April 22, 2019

Posting Pointers: Make the Most of Online Class Discussions

By B&SC Blog Team

Posting Pointers: Make the Most of Online Class Discussions

Students enrolled in online degree programs are quick to learn that online discussion posts build the foundation of grades and academic success.

In a conventional classroom, you can observe the overall tone of the discussion before chiming in. But online college students only have a block of text and a blinking curser, you really need to put some thought and preparation into how you represent yourself and the topic at hand, said Anne McKenna, business adjunct instructor for Bryant & Stratton College.

Online college students can’t simply be present in an online class discussion, they must participate.

“I think the best rule of thumb really is the golden rule: Treat others as you’d want to be treated yourself,” she said.

That means take the time to read not just the question, but also the responses from other students. Yes, you have a minimum number of words to meet and sources to cite, but your responses should also be thought-provoking, grammatically correct and relate to the other posts and the original discussion starter, McKenna said.

“Good discussion posts really all revolve around getting your point across and making sure you are also furthering the conversation,” she said. “Typically when our students participate in a discussion, they’ll be required to answer a question and write an initial post. You can certainly get your point across without using 500 words, but you need to really choose those words carefully and make sure you stay on topic.”

Online students must be present in the moment, not just logged in Posting for the sake of having a presence in the discussion is not enough.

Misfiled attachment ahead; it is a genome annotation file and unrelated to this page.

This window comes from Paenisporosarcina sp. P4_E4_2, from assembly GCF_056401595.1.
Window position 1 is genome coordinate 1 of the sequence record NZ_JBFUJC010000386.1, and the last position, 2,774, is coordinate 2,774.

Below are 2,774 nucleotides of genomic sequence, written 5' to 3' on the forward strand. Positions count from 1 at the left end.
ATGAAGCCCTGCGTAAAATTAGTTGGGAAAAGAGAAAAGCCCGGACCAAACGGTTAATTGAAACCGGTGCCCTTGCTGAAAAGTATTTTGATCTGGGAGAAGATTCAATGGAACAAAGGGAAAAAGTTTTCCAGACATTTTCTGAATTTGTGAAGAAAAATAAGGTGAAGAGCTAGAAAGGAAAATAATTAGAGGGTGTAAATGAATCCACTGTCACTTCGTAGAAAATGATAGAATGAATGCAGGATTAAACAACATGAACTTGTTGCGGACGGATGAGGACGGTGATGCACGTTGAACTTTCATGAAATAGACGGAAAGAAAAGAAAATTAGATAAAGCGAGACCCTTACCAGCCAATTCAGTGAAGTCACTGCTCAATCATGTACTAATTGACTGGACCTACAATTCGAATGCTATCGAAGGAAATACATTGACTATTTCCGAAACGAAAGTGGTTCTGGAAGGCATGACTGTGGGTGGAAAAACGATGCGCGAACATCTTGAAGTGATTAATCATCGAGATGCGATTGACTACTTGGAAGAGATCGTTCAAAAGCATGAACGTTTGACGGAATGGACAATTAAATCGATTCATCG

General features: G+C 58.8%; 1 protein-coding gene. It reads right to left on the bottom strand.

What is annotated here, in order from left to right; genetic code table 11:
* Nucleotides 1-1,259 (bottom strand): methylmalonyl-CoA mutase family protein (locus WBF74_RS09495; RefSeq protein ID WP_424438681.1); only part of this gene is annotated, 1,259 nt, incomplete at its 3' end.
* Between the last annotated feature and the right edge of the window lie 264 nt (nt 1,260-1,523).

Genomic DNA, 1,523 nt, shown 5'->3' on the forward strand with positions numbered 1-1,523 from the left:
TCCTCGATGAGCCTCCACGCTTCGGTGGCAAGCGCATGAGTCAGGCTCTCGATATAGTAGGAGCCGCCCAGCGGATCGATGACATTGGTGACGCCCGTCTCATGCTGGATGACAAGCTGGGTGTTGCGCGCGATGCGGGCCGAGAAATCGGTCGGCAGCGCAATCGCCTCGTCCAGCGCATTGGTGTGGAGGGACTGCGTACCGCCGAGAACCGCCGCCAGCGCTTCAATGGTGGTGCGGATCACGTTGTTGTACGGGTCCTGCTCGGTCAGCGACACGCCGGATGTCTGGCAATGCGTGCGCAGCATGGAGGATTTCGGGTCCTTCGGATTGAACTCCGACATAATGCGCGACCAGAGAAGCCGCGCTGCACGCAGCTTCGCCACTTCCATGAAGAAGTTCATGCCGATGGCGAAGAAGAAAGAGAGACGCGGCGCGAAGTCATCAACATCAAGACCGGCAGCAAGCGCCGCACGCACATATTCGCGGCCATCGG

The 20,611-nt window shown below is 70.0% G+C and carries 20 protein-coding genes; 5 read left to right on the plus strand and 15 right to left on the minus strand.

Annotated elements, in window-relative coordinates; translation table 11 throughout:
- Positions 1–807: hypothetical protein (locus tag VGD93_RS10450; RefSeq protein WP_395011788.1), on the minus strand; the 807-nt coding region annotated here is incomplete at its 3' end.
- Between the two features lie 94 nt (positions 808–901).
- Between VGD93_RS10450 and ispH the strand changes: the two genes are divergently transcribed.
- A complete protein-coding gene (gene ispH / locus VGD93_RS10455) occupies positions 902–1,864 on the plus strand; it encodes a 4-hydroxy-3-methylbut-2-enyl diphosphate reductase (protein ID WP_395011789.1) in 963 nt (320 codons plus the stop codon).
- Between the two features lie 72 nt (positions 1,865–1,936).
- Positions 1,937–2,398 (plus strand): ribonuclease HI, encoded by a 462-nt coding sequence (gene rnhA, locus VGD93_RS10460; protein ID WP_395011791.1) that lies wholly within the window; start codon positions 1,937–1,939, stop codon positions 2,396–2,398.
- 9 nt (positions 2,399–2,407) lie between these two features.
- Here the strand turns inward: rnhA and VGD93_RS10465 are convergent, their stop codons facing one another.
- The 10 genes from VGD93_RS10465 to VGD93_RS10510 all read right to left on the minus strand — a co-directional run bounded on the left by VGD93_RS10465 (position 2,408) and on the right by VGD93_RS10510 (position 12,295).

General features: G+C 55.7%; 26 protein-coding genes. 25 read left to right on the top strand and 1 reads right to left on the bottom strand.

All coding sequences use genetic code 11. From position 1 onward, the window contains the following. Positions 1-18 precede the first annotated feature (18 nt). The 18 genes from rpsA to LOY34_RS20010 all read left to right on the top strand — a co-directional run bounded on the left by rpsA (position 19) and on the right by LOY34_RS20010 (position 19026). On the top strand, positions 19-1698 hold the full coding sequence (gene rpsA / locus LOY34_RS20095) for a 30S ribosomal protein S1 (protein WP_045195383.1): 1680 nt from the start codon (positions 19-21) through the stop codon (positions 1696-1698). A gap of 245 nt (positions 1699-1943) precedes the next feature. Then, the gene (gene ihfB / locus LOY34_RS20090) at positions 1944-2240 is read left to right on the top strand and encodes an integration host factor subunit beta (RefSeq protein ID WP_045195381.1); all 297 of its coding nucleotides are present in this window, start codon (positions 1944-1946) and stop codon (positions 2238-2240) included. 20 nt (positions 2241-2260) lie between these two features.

“Just posting one after the initial discussion, saying ‘That was great,’ ‘Keep up the good work,’ that’s not really something that’s going to further the discussion,” McKenna said. “You want to stay on topic, you want to really make sure you’re answering all the questions that are being asked in the post question and really try to address it in a way that’s going to make the instructor and fellow students really see that you’re answering all the questions.”

Even though you’re not physically in front of your instructor and classmates, your responses speak to your academic efforts and the progress of the class as a whole, she said. Correct spelling and punctuation is key for online collegestudents posting in class discussions. McKenna recommends a spell-check on every post, no matter how brief.

“Look at your voice, grammar mistakes, everything’s spelled correctly, capitalizing sentences, those kinds of things,” McKenna said. “Re-read everything before you post it. We all get a little post-happy; understanding this is an academic citing and taking that once-over before you submit things is a really, really good tip for students.”

Online discussions also give students the chance to show what they know.

“It’s really a tool for the instructors in an online class to use to make sure the students are understanding the topics and really grasping it and understanding what’s happening throughout the rest of the virtual classroom,” McKenna said.

Good discussions also often foster a sense of community among students and lead to new levels of communication, she said.

“(Students often) end up having a side discussion of three or four or five or six posts going back and forth,” McKenna said. “While it’s important the instructors see the students know what’s going on, more important I think is the students can have these side discussions and really dig into the topic more.”

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